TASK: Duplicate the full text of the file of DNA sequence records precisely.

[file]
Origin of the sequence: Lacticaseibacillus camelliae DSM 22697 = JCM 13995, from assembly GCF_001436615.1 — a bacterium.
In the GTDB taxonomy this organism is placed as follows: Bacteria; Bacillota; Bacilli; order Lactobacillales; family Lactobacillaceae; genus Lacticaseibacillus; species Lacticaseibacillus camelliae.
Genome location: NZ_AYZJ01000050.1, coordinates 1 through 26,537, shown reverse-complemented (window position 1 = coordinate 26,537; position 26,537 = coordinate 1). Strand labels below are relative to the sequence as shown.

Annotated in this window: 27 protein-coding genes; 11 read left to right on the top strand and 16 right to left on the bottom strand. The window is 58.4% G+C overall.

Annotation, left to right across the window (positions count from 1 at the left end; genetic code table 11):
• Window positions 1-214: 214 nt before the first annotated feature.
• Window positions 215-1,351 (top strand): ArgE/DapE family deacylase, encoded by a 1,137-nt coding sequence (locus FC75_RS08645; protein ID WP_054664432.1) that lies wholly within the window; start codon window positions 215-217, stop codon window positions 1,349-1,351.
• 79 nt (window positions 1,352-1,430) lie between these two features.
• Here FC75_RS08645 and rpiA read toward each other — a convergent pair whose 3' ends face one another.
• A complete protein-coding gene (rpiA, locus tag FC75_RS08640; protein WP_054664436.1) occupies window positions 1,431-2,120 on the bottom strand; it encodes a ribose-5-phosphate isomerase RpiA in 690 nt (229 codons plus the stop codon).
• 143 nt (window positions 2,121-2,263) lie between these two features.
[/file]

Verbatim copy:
Origin of the sequence: Lacticaseibacillus camelliae DSM 22697 = JCM 13995, from assembly GCF_001436615.1 — a bacterium.
In the GTDB taxonomy this organism is placed as follows: Bacteria; Bacillota; Bacilli; order Lactobacillales; family Lactobacillaceae; genus Lacticaseibacillus; species Lacticaseibacillus camelliae.
Genome location: NZ_AYZJ01000050.1, coordinates 1 through 26,537, shown reverse-complemented (window position 1 = coordinate 26,537; position 26,537 = coordinate 1). Strand labels below are relative to the sequence as shown.

Annotated in this window: 27 protein-coding genes; 11 read left to right on the top strand and 16 right to left on the bottom strand. The window is 58.4% G+C overall.

Annotation, left to right across the window (positions count from 1 at the left end; genetic code table 11):
• Window positions 1-214: 214 nt before the first annotated feature.
• Window positions 215-1,351 (top strand): ArgE/DapE family deacylase, encoded by a 1,137-nt coding sequence (locus FC75_RS08645; protein ID WP_054664432.1) that lies wholly within the window; start codon window positions 215-217, stop codon window positions 1,349-1,351.
• 79 nt (window positions 1,352-1,430) lie between these two features.
• Here FC75_RS08645 and rpiA read toward each other — a convergent pair whose 3' ends face one another.
• A complete protein-coding gene (rpiA, locus tag FC75_RS08640; protein WP_054664436.1) occupies window positions 1,431-2,120 on the bottom strand; it encodes a ribose-5-phosphate isomerase RpiA in 690 nt (229 codons plus the stop codon).
• 143 nt (window positions 2,121-2,263) lie between these two features.